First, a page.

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With Tu BiShvat just around the corner, we spoke with Rebbitzen Batya Miller on the subject of Tu BiShvat, the Jewish New Year of Trees. She discusses the Oro Shel Adam upcoming Tu BiShvat Seder.

OSA: What exactly is Tu Bishvat?

Rebbitzen Batya Miller: The first Mishnah in Rosh Hashana teaches us that Tu Bishvat, 15th of Shevat, is the new year for trees. In halacha, this “new year” has practical implications for agricultural mitzvot including Maaser (tithing fruits) and Orlah. Even before the custom to have a seder, Tu Bishvat was always considered to be a happy day with no fasting and no added tachanun (supplication) in prayer.



OSA: Why do we mark a new year for trees at this time? 

RBM: Commentators explain that while it’s still in the middle of the winter season, the majority of rains have fallen in Eretz Yisrael and starting from Tu BiShvat fruit trees begin to blossom.

Rav Issac Luria and the Tu Bishvat Seder

RBM: The great Kabbalists of Tzfat led by the students Rav Issac Luria Ari Z”l established the custom to do a Tu Bishvat Seder.

Just like on Pesach there are four cups of wine or grape juice at the Tu Bishvat Seder. Here, however, we don’t just drink 4 cups of wine. We go from completely white wine for the first cup and move progressively to the fourth cup which is completely red.  This development represents moving from latent potential to actualizing potential.

Shivaat Haminim Seven Species and Tu Bishvat Seder

RBM: The 12 fruits eaten at the seder are divided into 4 groups, separated by the cups of wine. The fruits include the shivaat haminim (seven species of Eretz Yisrael)- wheat, grapes, figs, pomegranate, olives and dates.  Additionally almonds, etrog (citron), walnuts, apples, carob and pear are also eaten at the seder.

Shivaat Haminim Seven Species and Tu Bishvat Seder
Shivaat Haminim Seven Species and Tu Bishvat Seder

At our seder, in addition to making the standard brachot for the fruits and foods we eat, we add verses from Tana”ch which highlight each individual fruit eaten at the seder. Throughout the Seder, my husband and I add stories and deep Hassidic teachings about the fruits.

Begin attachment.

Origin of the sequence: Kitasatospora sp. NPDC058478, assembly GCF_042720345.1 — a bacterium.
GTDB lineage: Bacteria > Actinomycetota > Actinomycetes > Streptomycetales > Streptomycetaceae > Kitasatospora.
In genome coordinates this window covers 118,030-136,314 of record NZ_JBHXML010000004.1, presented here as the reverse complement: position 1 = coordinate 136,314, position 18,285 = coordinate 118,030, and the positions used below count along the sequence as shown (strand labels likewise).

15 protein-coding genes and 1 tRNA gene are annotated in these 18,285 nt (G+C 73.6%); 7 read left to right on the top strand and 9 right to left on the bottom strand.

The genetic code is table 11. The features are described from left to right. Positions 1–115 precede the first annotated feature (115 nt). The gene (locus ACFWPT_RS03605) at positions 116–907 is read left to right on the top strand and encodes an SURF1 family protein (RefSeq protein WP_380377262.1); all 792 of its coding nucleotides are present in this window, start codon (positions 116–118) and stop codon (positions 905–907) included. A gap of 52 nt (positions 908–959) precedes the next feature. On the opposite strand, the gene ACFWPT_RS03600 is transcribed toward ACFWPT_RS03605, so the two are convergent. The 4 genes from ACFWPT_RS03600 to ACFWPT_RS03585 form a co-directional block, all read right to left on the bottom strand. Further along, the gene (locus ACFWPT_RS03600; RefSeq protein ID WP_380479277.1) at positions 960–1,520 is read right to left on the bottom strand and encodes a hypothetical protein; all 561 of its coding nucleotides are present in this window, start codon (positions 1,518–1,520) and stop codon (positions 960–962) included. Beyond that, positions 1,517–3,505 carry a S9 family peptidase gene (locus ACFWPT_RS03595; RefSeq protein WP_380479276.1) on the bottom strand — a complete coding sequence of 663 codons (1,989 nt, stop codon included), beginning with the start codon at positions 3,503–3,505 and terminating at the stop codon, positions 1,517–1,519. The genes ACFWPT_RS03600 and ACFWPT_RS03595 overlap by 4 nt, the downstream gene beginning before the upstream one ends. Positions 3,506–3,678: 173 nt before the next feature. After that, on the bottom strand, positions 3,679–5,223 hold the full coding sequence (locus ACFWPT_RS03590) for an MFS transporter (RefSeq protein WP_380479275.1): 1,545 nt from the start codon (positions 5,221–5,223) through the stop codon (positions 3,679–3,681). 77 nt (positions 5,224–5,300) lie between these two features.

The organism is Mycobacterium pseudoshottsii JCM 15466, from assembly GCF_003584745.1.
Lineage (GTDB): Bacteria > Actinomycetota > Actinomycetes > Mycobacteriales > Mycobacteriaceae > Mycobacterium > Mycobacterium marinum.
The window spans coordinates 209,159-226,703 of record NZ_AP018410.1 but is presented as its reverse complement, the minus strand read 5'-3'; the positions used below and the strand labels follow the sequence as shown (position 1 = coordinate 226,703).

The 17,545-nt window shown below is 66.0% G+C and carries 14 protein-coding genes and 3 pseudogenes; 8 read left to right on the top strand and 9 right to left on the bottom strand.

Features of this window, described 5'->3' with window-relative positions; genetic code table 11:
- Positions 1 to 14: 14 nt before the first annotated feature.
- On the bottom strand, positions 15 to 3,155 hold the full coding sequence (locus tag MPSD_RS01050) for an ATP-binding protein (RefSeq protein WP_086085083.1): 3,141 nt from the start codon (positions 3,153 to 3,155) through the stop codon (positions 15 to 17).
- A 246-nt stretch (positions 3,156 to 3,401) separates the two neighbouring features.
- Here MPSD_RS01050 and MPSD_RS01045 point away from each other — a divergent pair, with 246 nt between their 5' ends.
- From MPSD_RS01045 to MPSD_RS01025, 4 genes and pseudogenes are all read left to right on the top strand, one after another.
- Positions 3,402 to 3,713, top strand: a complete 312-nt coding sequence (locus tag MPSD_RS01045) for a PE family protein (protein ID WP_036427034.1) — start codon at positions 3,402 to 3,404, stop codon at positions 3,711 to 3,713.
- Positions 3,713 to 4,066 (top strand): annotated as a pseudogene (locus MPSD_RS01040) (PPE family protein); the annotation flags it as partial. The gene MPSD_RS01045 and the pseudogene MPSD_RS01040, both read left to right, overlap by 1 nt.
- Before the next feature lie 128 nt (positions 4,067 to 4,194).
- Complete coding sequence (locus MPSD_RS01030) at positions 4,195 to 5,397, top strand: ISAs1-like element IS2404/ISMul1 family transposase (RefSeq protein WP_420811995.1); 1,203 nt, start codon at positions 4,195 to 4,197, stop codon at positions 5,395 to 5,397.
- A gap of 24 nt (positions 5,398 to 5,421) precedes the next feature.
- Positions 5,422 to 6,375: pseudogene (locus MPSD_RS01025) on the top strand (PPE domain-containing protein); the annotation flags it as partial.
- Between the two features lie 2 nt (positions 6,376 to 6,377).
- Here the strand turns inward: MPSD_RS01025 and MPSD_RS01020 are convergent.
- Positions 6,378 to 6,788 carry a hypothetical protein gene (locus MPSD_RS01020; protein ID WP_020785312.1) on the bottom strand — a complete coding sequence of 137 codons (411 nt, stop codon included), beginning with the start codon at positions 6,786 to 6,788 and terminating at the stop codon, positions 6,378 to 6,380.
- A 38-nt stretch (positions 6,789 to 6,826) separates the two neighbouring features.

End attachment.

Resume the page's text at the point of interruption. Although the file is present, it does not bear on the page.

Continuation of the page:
OSA: Why is Tu Bishvat so special for you?

RBM: Tu Bishvat is a chag which represents our deep connection to Eretz Yisrael, and it celebrates the fruits of our labor in the spiritual and physical realms. 

Tu Bishvat Seder in Geva Binyamin

Tu BiShvat, Dati Leumi and Zionism

OSA: Does Tu Bishvat have a special significance for Zionists? 

RBM: Without a doubt it does especially in the Dati Leumi  (religious Zionist) community and even in the secular Zionist community. Tu Bishvat has definitely taken on added significance over the last 72 years since our national return to the land.

Tu BiShvat and Jewish Obligation

OSA: Why should Jews celebrate Tu Bishvat with a Seder even though it’s not mandatory in Jewish law?

RBM: We should always be looking for things to celebrate especially during challenging times like the Corona period. Celebrating our Land and its fruits are among our greatest blessings.  There is great taanug (delight) in eating and celebrating the fruits of Eretz Yisrael.

Rebbitzen Batya Miller at the Tu Bishvat Seder Table

Tu BiShvat on Yishuv Adam

OSA: Is Tu Bishvat commonly celebrated in Geva Binyamin? 

RBM: Every year for the last 7 years Oro Shel Adam has hosted a Tu Bishvat Seder for the OSA yeshiva and Anglos of Adam.  The first Oro Shel Adam event ever was a Shabbatone on Tu Bishvat (January 2013). We combined the third meal with our annual Tu Bishvat Seder. 

Tu Bishvat Zoom Seder

This year because of the Corona restrictions, for the first time we are opening up our seder to the broader public by hosting the Seder via Zoom. It gives people who might not be able to normally participate the opportunity to join us and experience this special event. Click here to reach Rabbi Miller on WhatsApp or email him.

OSA: What do you like people to walk away with after the Tu Bishvat Seder?

RBM: We hope that people that participate have a greater appreciation for Hashem’s beautiful fruits of Eretz Yisrael and His giving to us. On a deeper level, I hope people walk away with an appreciation of our ability for inner growth and fulfilling our own potential.


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